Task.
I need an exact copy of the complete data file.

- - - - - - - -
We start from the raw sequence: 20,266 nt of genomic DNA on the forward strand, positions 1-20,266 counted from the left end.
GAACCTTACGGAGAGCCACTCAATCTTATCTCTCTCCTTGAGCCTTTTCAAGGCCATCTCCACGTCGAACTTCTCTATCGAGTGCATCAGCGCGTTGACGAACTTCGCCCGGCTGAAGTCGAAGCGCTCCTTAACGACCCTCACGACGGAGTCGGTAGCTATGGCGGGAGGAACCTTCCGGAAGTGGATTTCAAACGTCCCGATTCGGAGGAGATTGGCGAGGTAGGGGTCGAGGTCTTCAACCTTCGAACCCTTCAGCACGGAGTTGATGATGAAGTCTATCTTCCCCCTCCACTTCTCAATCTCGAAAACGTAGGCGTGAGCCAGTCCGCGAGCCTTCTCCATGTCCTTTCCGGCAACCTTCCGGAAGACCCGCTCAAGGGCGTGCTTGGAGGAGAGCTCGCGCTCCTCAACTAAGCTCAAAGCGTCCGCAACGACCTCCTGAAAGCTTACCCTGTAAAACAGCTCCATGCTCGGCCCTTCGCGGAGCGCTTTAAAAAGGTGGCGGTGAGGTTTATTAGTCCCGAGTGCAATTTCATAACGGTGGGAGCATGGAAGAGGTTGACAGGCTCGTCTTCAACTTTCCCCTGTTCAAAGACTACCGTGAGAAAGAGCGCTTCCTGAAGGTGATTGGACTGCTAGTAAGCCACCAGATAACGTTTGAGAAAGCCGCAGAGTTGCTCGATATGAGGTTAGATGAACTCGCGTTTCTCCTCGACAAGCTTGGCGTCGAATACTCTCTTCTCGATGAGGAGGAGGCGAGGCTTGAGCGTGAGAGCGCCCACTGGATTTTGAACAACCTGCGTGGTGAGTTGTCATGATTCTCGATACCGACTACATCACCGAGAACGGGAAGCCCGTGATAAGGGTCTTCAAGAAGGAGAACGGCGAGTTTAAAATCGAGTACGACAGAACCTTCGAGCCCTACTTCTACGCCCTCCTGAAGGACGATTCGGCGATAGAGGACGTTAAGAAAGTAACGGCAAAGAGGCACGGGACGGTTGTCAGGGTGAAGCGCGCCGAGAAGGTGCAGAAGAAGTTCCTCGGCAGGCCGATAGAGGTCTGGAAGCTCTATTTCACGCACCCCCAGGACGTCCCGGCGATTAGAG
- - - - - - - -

We start from the raw sequence: 20,266 nt of genomic DNA on the forward strand, positions 1-20,266 counted from the left end.
GAACCTTACGGAGAGCCACTCAATCTTATCTCTCTCCTTGAGCCTTTTCAAGGCCATCTCCACGTCGAACTTCTCTATCGAGTGCATCAGCGCGTTGACGAACTTCGCCCGGCTGAAGTCGAAGCGCTCCTTAACGACCCTCACGACGGAGTCGGTAGCTATGGCGGGAGGAACCTTCCGGAAGTGGATTTCAAACGTCCCGATTCGGAGGAGATTGGCGAGGTAGGGGTCGAGGTCTTCAACCTTCGAACCCTTCAGCACGGAGTTGATGATGAAGTCTATCTTCCCCCTCCACTTCTCAATCTCGAAAACGTAGGCGTGAGCCAGTCCGCGAGCCTTCTCCATGTCCTTTCCGGCAACCTTCCGGAAGACCCGCTCAAGGGCGTGCTTGGAGGAGAGCTCGCGCTCCTCAACTAAGCTCAAAGCGTCCGCAACGACCTCCTGAAAGCTTACCCTGTAAAACAGCTCCATGCTCGGCCCTTCGCGGAGCGCTTTAAAAAGGTGGCGGTGAGGTTTATTAGTCCCGAGTGCAATTTCATAACGGTGGGAGCATGGAAGAGGTTGACAGGCTCGTCTTCAACTTTCCCCTGTTCAAAGACTACCGTGAGAAAGAGCGCTTCCTGAAGGTGATTGGACTGCTAGTAAGCCACCAGATAACGTTTGAGAAAGCCGCAGAGTTGCTCGATATGAGGTTAGATGAACTCGCGTTTCTCCTCGACAAGCTTGGCGTCGAATACTCTCTTCTCGATGAGGAGGAGGCGAGGCTTGAGCGTGAGAGCGCCCACTGGATTTTGAACAACCTGCGTGGTGAGTTGTCATGATTCTCGATACCGACTACATCACCGAGAACGGGAAGCCCGTGATAAGGGTCTTCAAGAAGGAGAACGGCGAGTTTAAAATCGAGTACGACAGAACCTTCGAGCCCTACTTCTACGCCCTCCTGAAGGACGATTCGGCGATAGAGGACGTTAAGAAAGTAACGGCAAAGAGGCACGGGACGGTTGTCAGGGTGAAGCGCGCCGAGAAGGTGCAGAAGAAGTTCCTCGGCAGGCCGATAGAGGTCTGGAAGCTCTATTTCACGCACCCCCAGGACGTCCCGGCGATTAGAG